Yours Sincerely

This sermon was originally preached by Rev. James Morasco on September 23, 2018.

Faith is taking the first step even when you don’t see the whole staircase.
— Martin Luther King, Jr.
When I am afraid, I put my trust in you.
— Psalm 56:3
Do not let your hearts be troubled. You believe in God; believe also in me.
— John 14:1

Today, I thought I would do something a little different. I thought I would read a letter to you. It’s a letter from me to you. One I hope will convey my sincerity to bring to you my honest interpretation of scripture as it relates to life.

We begin our letters with the word “Dear”, which means: "precious, valuable; costly, expensive; glorious, noble; loved, beloved, regarded with affection".

Dear Congregation,

I am writing today as a way to express my gratitude for the trust you have placed in me as your pastor. I take this responsibility seriously. I understand we don’t always agree on everything, but I hope you feel comfortable enough to ask questions, and provide constructive criticism when it is needed. As I always say, I’m not here to tell you what you should believe or how you should interpret your faith. I can only share what I know from my own experience. Not right, not wrong, just “my truth”. For example:

What does it mean to say we have “trust in God” and to “believe”? I guess it boils down to the individual and their understanding of the concepts. Many times, people go about living their lives not thinking much about this. We are so busy doing, we forget about the meaning of it all. In other words, sometimes we don’t see the meaning in our everyday routines. Often it isn’t until something happens to disrupt what we consider our “norm” that we stop and go deeper. For example, we are bombarded everyday by stories of people suffering, at various levels. They may be local or they could be halfway around the world, and we are faced with the task of asking: What’s that got to do with me? What can I do about it?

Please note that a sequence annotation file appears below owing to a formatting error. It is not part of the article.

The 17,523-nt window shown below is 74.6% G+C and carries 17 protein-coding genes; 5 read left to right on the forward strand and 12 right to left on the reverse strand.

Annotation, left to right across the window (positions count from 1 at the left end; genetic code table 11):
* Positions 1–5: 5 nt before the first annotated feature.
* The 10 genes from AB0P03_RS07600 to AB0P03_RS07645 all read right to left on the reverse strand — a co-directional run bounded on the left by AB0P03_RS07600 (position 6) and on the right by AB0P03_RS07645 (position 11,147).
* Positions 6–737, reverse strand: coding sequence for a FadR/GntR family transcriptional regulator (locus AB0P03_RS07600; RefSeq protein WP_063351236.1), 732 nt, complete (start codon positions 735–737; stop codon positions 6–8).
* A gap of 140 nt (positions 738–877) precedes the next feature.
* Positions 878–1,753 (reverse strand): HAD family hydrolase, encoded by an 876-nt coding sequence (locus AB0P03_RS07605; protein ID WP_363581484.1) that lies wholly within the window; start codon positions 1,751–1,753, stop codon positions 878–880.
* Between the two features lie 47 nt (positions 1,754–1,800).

But what if that was to change? What if we decided that what affects others does affect me - personally? What if we truly believe we are all “one” in this life? Perhaps it would change the way we respond to one another. Maybe we would let ourselves “feel” the suffering we see in others as if it were happening to me.

There was a story in the news this past week that illustrates some of what I’m saying. Unfortunately, it only got limited coverage. I say unfortunately because it’s these kinds of stories that should be getting more and more coverage.

Rhami Zeini was driving home from school when he spotted a black purse in the middle of the road.

The 16-year-old Santa Barbara, California, high school junior opened it -- and discovered more money that he'd ever seen in his life: $10,000.

Unable to find the owner's phone number, Rhami told his parents. They drove him to the Santa Barbara County Sheriff's Office.

There, a watch officer was able to locate the owner and return the money.

"To me, I figured this is the right thing to do," Zeini told CNN affiliate KCOY. "If the roles were reversed and I had lost something with a significant sum of money inside, I know I would want it back for sure."

The purse's owner was so grateful that she gave Rhami $100. She believes she left the purse on the roof of her car when she drove away.

I think this kind of thing happens more than we know, but most of what we see in the news is how badly we treat each other. We are given the message that unless it’s negative, it isn’t “newsworthy”. The strange thing is that when something positive is reported, it does illustrate the hope and kindness we are all longing for in this world. To see an uplifting story has become a “disruption” so to speak of our “normal routine”. Why not turn the tables and bring honesty and integrity back into our lives? Why should we be surprised when someone does something good?